Directed and co-written by Justin Kelly, J.T. LeRoy tells the true-life story of an incredible hoax perpetrated by author Laura Albert (Laura Dern) as she convinces Savannah “Sav” Knoop (Kristen Stewart), the milquetoast half-sister of her boyfriend Geoff (Jim Sturgess)to become the living embodiment of her fictional character Jeremiah Terminator LeRoy. LeRoy becomes a popular figure amongst the elite, and Savannah herself becomes addicted to portraying the character and fooling people into believing he is a real person, but as J.T.’s fame increases and his public appearances become bigger events, with a film about him even being put into the works, it becomes more difficult for Savannah and Laura to continue perpetrating the hoax.
With a true-life story as complex as this, especially including a fictional character as eccentric as J.T., this film should be a gripping drama or even comedy/drama. Instead we get a film about as bland and unsure if itself as Stewart’s portrayal of Savannah Knoop in the film.
Laura Dern – who puts in the strongest performance here – steals every scene she’s in, coming in like a tornado portraying Laura Albert as a self-centered, imposing, con-artist who can easily slip into any character. But Dern is swimming upstream in a film that knows not where it wants to go. Is it a farce about easily fooled Hollywood elite jumping on the next band wagon? Is it a poignant exploration of female sexuality (Savannah as J.T. begins to develop an attraction for a female filmmake, portrayed by Dianne Kruger)? Or is it a study on PT Barnum syndrome – people will believe anything if you tell it to them loud enough and enough times? It’s all and none of the above. At the end of this film you’ll come away feeling dissatisfied and hardly filled, like drinking a half-filled can of warm diet soda.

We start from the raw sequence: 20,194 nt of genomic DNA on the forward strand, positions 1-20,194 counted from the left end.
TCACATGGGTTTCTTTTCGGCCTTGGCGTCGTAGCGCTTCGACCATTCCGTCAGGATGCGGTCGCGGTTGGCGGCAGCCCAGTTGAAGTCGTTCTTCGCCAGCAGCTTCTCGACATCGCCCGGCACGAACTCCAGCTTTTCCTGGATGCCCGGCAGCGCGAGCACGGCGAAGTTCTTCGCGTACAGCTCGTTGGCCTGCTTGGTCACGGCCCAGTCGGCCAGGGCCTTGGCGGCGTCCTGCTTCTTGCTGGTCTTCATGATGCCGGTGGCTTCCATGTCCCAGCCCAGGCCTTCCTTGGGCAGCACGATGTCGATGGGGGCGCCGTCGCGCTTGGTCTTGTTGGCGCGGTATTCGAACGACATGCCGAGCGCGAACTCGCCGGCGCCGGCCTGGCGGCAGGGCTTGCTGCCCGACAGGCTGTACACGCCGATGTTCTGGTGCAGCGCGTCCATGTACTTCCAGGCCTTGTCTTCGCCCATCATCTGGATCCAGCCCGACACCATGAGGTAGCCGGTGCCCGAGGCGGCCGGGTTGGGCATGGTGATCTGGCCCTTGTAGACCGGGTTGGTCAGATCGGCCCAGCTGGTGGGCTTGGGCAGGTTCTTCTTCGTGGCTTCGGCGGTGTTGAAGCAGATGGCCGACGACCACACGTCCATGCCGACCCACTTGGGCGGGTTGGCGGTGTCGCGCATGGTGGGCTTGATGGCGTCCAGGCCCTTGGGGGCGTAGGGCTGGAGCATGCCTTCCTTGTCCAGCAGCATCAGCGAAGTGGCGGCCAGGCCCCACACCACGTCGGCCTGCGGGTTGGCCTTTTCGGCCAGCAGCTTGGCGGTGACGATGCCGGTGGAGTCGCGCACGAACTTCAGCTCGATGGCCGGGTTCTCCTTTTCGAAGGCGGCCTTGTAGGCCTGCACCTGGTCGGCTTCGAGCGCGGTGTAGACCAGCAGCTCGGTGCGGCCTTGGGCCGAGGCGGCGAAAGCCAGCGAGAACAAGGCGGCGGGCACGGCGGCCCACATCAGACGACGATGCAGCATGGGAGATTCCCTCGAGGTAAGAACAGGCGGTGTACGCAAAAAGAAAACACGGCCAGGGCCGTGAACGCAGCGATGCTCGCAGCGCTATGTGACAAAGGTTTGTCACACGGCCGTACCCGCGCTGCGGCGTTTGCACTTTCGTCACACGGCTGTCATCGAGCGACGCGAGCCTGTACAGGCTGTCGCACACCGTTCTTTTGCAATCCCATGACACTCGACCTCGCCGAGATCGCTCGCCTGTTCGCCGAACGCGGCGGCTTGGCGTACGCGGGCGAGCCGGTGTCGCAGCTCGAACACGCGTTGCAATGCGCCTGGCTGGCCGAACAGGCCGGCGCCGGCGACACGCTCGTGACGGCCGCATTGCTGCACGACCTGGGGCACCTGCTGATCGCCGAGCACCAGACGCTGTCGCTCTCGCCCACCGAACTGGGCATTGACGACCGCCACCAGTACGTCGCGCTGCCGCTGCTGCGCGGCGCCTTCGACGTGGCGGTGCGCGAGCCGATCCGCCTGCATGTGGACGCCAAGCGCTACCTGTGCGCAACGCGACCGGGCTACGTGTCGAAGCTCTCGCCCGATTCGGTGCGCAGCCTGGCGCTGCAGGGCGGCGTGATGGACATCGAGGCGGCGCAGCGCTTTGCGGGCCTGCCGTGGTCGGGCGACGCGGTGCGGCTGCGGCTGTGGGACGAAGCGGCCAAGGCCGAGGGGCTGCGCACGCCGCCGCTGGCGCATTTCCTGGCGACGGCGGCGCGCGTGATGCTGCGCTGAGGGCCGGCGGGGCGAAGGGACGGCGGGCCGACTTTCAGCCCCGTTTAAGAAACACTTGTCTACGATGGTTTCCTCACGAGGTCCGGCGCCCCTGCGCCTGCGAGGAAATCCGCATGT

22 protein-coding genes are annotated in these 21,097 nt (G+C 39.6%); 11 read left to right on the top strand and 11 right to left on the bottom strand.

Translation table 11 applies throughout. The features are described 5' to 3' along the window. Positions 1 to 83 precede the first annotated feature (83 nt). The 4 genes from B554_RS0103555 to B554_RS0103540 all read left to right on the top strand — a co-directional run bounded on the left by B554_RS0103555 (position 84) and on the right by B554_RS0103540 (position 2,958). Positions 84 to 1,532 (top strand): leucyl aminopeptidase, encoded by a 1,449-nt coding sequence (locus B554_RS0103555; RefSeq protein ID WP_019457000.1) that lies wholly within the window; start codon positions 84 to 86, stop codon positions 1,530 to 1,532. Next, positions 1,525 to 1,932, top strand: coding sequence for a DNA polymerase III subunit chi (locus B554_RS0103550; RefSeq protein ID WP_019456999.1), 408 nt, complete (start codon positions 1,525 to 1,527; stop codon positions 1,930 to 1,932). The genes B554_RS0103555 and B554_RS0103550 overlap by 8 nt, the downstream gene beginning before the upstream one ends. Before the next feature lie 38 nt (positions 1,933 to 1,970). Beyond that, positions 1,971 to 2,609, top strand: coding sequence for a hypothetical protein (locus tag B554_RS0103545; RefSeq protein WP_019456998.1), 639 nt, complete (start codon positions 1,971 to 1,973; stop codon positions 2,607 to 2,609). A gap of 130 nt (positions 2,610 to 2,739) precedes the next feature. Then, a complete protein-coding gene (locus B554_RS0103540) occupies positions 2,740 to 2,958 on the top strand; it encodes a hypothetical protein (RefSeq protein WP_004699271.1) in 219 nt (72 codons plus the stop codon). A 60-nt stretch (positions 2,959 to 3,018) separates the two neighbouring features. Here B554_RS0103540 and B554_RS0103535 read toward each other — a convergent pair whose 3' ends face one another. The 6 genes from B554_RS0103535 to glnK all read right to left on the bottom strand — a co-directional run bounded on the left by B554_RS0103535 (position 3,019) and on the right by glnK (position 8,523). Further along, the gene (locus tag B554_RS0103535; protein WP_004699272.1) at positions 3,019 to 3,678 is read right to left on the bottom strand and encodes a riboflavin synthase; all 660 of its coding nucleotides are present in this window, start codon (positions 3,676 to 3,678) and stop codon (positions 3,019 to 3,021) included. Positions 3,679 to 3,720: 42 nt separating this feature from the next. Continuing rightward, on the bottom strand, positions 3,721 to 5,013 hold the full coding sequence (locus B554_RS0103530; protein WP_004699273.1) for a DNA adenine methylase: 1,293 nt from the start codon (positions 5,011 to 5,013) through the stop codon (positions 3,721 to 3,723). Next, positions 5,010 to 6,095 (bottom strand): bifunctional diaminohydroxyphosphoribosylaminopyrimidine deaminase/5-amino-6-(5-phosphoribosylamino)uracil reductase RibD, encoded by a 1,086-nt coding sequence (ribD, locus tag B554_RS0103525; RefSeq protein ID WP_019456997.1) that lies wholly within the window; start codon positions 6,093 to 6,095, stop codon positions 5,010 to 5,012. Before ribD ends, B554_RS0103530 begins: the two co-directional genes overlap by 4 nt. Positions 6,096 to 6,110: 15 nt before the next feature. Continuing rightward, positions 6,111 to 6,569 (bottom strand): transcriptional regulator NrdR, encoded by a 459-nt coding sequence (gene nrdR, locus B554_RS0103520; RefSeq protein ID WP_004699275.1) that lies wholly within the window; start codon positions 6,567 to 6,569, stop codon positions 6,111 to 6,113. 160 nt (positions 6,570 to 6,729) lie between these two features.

The film hits Blu-ray in a competent AVC 1080p encodement that offers up good detail and a pristine picture.
J.T. LeRoy gets a lossless DTS-HD Master Audio 5.1 mix as the only audio option. The mix is fine as far as clarity of dialogue and stereo imaging, but it is rather dry and lacking in dynamics until the musical soundtrack kicks in at various points, then it becomes offputtingly aggressive with instrumentation mixed into the surrounds and far off to the sides.
One would think that with a backstory as colorful as this one we could at least get a couple of good special features out of it, but we get zilch on this barebones disc.
The Final Assessment
J.T. LeRoy could have been so much better given the story on paper, but it is ultimately bland with dull performances all around except from Dern, and an uninteresting script. The Blu-ray offered up here looks good, although the audio mix only comes alive when the songs kick in.
J.T. LeRoy is out on Blu-ray & DVD June 24, 2019 from Universal
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